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Baby Bird Season is Underway!

Baby Bird Season is upon us, and once again, it's starting off with a bang with the first species we see each year, hummingbirds. Our first hummer baby arrived on March 3rd and our first baby release of the season happened just last week!

The First Baby Hummingbird Release of 2023!

Our first official baby of baby bird season is a little Anna's Hummingbird. This is to be expected as they start nesting in February.

This little one was found on the ground, cold and wet in a Good Samaritan's yard who took action and brought in the helpless baby for care. The first order of business was getting her warmed up, followed by putting her on an every 30-minute feeding schedule for 12 hours per day.

During operating hours (9am-4pm), she is monitored and fed by clinic staff. However, that only accounts for seven of the twelve hours. For the remaining feeding hours, baby hummers must be taken home by staff members—a labor of love I truly enjoy.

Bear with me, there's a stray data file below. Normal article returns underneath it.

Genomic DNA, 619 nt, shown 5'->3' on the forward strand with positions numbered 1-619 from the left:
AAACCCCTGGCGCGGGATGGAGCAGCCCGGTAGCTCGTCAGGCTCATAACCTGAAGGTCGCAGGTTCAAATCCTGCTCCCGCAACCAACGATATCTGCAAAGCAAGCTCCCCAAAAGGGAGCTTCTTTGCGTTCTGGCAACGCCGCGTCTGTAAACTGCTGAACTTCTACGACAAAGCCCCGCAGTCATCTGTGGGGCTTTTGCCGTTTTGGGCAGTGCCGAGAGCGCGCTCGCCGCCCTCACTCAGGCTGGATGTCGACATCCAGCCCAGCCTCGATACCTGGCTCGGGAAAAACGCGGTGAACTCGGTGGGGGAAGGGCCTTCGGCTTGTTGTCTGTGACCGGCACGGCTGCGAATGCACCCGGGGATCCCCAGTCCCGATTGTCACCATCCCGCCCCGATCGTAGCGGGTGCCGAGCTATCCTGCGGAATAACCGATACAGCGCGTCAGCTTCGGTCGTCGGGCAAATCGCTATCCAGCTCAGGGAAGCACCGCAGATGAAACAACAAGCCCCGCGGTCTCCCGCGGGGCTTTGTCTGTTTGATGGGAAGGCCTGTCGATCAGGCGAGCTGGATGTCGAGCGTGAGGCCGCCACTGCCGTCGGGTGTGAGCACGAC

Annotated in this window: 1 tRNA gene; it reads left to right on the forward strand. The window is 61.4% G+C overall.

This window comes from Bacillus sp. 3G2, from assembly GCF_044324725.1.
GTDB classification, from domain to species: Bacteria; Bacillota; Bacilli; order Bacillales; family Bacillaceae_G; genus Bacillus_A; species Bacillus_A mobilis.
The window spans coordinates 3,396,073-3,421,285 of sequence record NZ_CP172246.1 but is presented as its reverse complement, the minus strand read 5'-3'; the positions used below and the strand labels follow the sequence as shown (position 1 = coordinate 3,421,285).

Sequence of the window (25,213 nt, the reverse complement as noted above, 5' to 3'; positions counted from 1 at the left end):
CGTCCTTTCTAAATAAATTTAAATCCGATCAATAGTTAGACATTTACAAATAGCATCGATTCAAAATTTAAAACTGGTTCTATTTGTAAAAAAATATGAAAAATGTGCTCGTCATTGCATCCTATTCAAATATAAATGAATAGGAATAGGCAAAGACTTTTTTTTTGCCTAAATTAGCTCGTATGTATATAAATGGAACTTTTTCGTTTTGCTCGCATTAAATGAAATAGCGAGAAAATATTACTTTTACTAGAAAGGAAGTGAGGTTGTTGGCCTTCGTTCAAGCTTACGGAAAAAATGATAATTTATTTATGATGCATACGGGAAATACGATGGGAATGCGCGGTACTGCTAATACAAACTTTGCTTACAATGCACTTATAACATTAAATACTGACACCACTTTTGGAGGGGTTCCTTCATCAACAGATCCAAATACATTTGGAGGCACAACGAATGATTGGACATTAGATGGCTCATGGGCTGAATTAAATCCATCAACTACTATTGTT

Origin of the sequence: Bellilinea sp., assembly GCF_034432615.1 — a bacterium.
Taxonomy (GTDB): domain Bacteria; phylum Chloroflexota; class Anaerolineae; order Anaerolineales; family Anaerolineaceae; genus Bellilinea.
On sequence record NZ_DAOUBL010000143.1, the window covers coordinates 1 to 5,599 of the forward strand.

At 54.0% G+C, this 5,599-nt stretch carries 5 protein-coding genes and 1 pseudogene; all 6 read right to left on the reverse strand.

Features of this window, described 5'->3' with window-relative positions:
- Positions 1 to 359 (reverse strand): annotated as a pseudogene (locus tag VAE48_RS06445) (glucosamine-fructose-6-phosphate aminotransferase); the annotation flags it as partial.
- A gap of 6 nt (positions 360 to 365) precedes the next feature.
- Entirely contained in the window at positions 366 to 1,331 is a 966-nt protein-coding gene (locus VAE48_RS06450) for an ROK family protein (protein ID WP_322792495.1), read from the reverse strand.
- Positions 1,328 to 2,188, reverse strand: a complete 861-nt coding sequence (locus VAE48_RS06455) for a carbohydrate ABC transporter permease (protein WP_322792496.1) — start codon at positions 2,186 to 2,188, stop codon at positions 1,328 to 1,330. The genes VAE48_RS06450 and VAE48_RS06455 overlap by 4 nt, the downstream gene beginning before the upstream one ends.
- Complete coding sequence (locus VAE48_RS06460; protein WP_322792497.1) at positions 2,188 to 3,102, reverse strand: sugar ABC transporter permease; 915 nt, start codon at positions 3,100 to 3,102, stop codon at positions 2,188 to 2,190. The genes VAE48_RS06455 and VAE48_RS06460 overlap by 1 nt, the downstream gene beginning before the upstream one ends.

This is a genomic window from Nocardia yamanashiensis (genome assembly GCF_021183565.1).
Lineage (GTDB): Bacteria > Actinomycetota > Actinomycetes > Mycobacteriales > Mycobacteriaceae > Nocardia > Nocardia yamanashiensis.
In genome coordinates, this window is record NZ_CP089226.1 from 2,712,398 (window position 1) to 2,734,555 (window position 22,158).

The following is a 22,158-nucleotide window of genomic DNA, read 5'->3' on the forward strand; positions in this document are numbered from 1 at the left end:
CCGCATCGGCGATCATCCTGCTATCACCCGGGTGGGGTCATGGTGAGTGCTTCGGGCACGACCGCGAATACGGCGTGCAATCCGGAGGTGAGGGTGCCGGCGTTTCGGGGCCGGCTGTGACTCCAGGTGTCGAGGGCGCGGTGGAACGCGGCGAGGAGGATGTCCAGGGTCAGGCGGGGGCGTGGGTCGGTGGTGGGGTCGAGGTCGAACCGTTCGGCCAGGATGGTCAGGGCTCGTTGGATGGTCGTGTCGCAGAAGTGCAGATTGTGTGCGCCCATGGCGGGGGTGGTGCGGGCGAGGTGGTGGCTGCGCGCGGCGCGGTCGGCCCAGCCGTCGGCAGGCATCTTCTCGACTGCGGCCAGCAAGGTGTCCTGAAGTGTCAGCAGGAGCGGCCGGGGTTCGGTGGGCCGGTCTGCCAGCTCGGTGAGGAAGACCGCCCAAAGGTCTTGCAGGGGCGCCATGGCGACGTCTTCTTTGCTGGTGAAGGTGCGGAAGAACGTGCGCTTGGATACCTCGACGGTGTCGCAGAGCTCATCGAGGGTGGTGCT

With round the clock care, our patient became a plump little baby, feeding eagerly. And after just one week, she was eating on her own and learning to fly. We began moving her to larger and larger enclosures, waiting to move her outdoors until the freezing temperatures were replaced by slightly warmer nights. She was then relocated to an outdoor aviary befitting a hummingbird queen! Full of flowers from our Aviary Enrichment Greenhouse, this exposed her to live fruit flies which encouraged her to develop her hunting skills. She snapped them up like candy while also investigating the variety of flowers and expertly maneuvering in every direction.

Baby Bird Season typically starts just like this—long hours of constantly feeding these delicate little 'winged jewels'. Watching them learn to eat on their own, exploring their environment as they instinctually prod various flowers for nourishment even though they're not quite sure what to do yet, is always a treat and the greatest reminder of why each and every bird counts.

Last week, the little one finished her rehabilitation journey with a soft-release into my own yard. After rebuilding following the Tubbs fire, my goal was to repopulate the yard with as many native plants as possible, including plenty of hummingbird food. I'll monitor her for several days and offer the food she's known while in care as she navigates being free at her own pace. Here's hoping we remain neighbors!


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